Flying into the
Flying to Lukla
Nearly every trek begins with a flight from Kathmandu to the Tenzing-Hillary airport in Lukla, a small single landing strip airport high in the Himalayan mountains. It is the sole vehicle approach to the Everest Base Camp trek, Gokyo Ri Trek, Island Peak climb, Loboche east climb and many others in the region.
If flights from Kathmandu are not possible, we may need to take the alternative route of a 5 hour journey by road to Ramechhap airport and then a shorter flight to Lukla. This will mean a very early start to the day.
Lukla rests at 2860 m elevation (9,400 ft), and its airport is a hub of trekking and shipping activity throughout the year. Nearly every trekker and piece of equipment comes through this airport, and it has received a steady increase in traffic over the years. The flight from Kathmandu to Lukla is pretty short, often only 30 to 45 minutes (only 12 mins from Ramechhap). In that time you’ll see first hand why overland travel in Nepal can be so difficult as you pass over one isolated mountain valley after another, watching the terraced landscape of Nepal’s interconnected mountain ranges pass below you.
Lukla’s landing strip is short and it runs to the edge of a large cliff face, making the approach very challenging. The airstrip has a single possible approach path through the windy valley it overlooks, and only very small aircraft and helicopters are able to make the journey. Due to its position and elevation, weather conditions and visibility can change rapidly. This makes the flight a difficult one to schedule or predict. The airlines do not take chances with weather conditions, and will cancel or return a flight to Kathmandu anywhere along its journey rather than risk an unsafe landing if conditions have changed since takeoff.
Delays with Lukla flights are very common. If your flight is delayed we will reschedule you on the next possible flight. As conditions can change so rapidly this may be very soon after your scheduled departure, or as much as a few days later – it is very difficult to predict. This can be pretty frustrating, but is simply part of the journey to the Everest region. If it is possible, we recommend you add at least a day or two to the end of your trip to give yourself some flexibility in the case of any delays.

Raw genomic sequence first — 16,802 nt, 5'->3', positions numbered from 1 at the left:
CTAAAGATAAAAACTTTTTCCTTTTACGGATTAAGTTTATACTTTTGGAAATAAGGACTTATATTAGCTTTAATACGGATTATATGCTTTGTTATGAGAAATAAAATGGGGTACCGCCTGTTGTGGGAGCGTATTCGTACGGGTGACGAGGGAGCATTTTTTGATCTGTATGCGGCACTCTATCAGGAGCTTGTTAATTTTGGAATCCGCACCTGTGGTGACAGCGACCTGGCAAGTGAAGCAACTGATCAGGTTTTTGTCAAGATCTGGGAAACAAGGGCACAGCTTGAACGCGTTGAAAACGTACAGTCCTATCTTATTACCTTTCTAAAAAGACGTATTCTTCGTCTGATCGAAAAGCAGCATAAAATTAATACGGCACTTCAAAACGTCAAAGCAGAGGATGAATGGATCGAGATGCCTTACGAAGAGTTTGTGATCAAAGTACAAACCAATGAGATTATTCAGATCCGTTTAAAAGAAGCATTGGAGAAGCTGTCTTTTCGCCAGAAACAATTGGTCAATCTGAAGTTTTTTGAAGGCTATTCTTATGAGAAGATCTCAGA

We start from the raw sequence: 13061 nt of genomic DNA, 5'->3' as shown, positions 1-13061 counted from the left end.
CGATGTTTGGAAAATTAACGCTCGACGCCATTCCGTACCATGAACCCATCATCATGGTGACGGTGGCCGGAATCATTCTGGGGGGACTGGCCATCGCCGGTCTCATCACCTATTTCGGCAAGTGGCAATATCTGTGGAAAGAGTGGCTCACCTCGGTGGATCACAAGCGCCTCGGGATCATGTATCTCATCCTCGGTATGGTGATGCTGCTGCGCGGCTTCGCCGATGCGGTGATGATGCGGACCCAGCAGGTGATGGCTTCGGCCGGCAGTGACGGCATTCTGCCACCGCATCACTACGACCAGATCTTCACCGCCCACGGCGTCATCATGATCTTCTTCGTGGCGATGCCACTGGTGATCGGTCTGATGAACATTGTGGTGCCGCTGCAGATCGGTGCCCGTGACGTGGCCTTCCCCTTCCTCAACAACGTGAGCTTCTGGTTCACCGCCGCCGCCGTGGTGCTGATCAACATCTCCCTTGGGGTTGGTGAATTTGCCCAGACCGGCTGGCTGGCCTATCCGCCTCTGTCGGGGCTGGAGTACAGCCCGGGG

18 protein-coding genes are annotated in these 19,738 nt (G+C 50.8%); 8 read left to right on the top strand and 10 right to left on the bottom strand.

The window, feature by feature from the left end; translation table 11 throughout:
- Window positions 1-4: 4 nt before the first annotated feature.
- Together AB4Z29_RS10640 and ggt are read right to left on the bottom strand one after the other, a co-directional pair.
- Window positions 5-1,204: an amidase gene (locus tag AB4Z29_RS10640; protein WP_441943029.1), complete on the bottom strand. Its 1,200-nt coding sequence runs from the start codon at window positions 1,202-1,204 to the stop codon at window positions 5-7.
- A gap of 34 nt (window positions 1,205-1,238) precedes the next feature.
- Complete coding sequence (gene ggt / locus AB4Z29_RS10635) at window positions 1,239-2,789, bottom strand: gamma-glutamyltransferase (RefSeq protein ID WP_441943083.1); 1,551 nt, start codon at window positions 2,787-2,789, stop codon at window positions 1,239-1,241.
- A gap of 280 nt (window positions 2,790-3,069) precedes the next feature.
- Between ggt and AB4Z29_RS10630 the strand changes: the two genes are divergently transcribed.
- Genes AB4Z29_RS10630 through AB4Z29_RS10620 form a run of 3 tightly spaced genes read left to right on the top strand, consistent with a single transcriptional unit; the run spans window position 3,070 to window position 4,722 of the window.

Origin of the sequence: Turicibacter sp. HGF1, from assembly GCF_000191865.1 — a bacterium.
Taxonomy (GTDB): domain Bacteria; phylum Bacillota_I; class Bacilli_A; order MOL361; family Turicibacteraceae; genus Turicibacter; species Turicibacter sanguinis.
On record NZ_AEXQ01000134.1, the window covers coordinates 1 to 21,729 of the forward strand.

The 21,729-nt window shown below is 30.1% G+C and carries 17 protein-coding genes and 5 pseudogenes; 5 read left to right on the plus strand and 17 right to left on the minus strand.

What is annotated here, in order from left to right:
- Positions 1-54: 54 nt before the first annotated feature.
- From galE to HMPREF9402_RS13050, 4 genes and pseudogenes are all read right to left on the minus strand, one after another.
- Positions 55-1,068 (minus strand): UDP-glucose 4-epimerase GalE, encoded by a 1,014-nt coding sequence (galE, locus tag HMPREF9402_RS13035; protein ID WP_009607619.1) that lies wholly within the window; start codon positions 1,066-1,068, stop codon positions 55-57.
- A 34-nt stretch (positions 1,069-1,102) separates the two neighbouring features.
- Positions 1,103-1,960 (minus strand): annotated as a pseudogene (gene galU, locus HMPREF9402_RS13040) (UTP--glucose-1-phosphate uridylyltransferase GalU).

Helicopters have a little more flexibility in their approach to Lukla, and can often make the flight in weather or visibility too poor for a small plane. It is sometimes possible to shift your flight plan to a helicopter instead, though this can be expensive and is no guarantee of an on schedule departure.
Individual travellers can take advantage of cheaper helicopter seat prices. However if you are travelling as part of one of our larger groups, we will need to charter private helicopters, for only our clients to use. This is more expensive, but will ensure that our whole group will keep to schedule and no one will have the need to cancel their trip due to inland flight difficulties that are out of our control. Prices are subject to timing and weather condition.
If you decide to take this route we will make arrangements with the helicopter company. We work very closely with both airlines and helicopter companies to ensure our guests are able to make the most efficient trip whenever possible.
All the above is true of return journeys/flights back to Kathmandu, as well as flight logistics to other areas of the Himalayas including the Annapurna Regions.
Please note: PJS Challenges takes no responsibility for flight delays, cancellations or extra flight charges around the Himalaya region. PJS Challenges will organise and pay airline/helicopter companies on behalf of clients. Clients are liable for reimbursement to PJS Challenges for any additional flight charges outside of our original included transfers. Any delays, cancellation or extra flight charges claims should be directed to your trip insurance provider.